This autumn, the gardening team at Hever Castle will be helping visitors, of all ages, to learn how to salvage, dry and store seeds, passing on the essential skill of seed collecting – an art-form that’s seen a resurgence in popularity in recent years.
At Hever Castle we are always keen to leave the colour in the garden for as long as possible and ‘Faith’s Garden’ on Diana’s Walk is a treasure trove for seed collecting.
During Autumn Colour the gardening team have enjoyed taking visitors on a seed tour through the winding pathways this month (on Tuesdays and Wednesdays) pointing out the plants that are ripe for seed harvesting. This area of the garden is ablaze with autumnal colour thanks to the grasses, echinacea, rudbeckia and assorted asters.
Head Gardener Neil Miller gives his tips on seed collecting – the best way to increase the number of plants in your garden for free.
Seeds can be collected and saved from trees, shrubs, perennials, alpines, vegetables, herbs etc, at different times in the year, but Neil says at Hever he will be concentrating his seed-collecting efforts in October and camping out in Faith’s Garden – the fantastic perennial border.
Seeds come in all shapes and sizes and need careful handling during the sorting and drying process. Some, like grasses, are fluffy and a pinch works. Others such as Peony are so big they are easy to count individually and put into an envelope.
You don’t need many tools to do seed collecting effectively, just dry hands and a dry bowl. You’ll need paper bags, or envelopes (you can recycle your old ones) to pack the seeds.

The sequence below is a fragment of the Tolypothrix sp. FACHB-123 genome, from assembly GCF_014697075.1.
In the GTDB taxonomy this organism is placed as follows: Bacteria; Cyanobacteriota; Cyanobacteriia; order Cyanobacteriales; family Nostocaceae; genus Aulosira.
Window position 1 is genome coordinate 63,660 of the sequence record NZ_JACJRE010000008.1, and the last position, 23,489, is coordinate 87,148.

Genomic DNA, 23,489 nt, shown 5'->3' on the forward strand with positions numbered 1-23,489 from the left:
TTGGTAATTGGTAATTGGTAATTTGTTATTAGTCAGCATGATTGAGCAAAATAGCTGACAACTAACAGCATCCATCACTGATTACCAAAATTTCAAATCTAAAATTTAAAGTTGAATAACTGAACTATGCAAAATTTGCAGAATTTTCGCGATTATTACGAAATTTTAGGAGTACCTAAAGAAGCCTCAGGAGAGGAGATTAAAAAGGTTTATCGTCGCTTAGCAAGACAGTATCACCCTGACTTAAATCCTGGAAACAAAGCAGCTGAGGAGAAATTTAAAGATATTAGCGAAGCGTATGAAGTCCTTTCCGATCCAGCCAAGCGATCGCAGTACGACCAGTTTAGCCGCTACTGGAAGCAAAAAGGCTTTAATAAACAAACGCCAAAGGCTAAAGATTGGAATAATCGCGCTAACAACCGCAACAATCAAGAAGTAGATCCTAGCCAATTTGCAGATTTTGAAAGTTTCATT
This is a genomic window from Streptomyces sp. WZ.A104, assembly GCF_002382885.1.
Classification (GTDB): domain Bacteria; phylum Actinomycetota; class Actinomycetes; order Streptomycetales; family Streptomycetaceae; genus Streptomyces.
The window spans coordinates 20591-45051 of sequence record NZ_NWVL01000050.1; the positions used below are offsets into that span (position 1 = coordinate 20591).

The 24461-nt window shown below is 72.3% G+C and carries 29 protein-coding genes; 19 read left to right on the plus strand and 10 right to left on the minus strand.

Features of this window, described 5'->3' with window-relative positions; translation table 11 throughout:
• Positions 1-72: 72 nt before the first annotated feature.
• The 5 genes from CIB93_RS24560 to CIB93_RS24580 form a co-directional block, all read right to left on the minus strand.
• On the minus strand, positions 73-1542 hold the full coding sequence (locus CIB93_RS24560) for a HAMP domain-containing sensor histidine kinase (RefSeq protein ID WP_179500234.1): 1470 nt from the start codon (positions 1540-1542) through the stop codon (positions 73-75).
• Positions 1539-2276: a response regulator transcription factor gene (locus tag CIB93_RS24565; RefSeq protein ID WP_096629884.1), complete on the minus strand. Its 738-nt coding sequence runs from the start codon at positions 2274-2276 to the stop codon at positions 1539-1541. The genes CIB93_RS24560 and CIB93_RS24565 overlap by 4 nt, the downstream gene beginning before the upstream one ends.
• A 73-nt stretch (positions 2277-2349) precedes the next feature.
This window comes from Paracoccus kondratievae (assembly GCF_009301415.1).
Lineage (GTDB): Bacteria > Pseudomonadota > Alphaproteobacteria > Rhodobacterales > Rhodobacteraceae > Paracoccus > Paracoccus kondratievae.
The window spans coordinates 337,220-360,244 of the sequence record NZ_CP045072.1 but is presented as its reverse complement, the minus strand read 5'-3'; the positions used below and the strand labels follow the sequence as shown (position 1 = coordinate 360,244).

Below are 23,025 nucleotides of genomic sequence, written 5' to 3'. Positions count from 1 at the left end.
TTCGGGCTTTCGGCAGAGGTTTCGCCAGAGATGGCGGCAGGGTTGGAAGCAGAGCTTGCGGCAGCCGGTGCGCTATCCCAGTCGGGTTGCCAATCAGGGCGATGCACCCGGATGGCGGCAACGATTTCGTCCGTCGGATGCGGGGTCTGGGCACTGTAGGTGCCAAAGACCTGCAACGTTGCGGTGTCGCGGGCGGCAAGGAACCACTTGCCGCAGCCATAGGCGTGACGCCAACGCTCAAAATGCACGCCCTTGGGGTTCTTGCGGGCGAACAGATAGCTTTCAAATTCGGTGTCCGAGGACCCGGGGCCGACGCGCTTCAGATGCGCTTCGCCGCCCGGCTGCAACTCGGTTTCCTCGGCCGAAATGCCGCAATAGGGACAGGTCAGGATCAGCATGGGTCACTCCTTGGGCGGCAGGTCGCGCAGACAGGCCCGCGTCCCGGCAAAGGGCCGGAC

A spare refrigerator or a cool place to store them is also useful and don’t forget to label your seeds too!
Neil’s top tips for seed collecting:
Pick a healthy and vigorous plant to collect from.
Don’t collect too soon – immature seeds will not germinate.
Collect on a dry day.
Look for seed pods which have changed colour from green to brown.
Cut or pick the seed heads and lay them out to dry somewhere warm.
If the pods aren’t fully open, then wait until they have dried, then gently crush the pods/capsules to release the seeds.
Some seed heads explode – they need to be checked every day. You can place them in a brown paper bag and wait for them to explode, or shake them.
Once the seed is free, make sure you clean off the chaff to prevent the seeds from rotting.
How to store seeds:
Most seed can be kept to sow in the spring (hellebores are an exception and prefer to be sowed immediately).
Use paper packets (or spent envelopes) and label them correctly.
Keep them in an airtight container with silica gel to absorb excess moisture.
It’s good to store seeds at 5c as they can remain viable for long periods if refrigerated.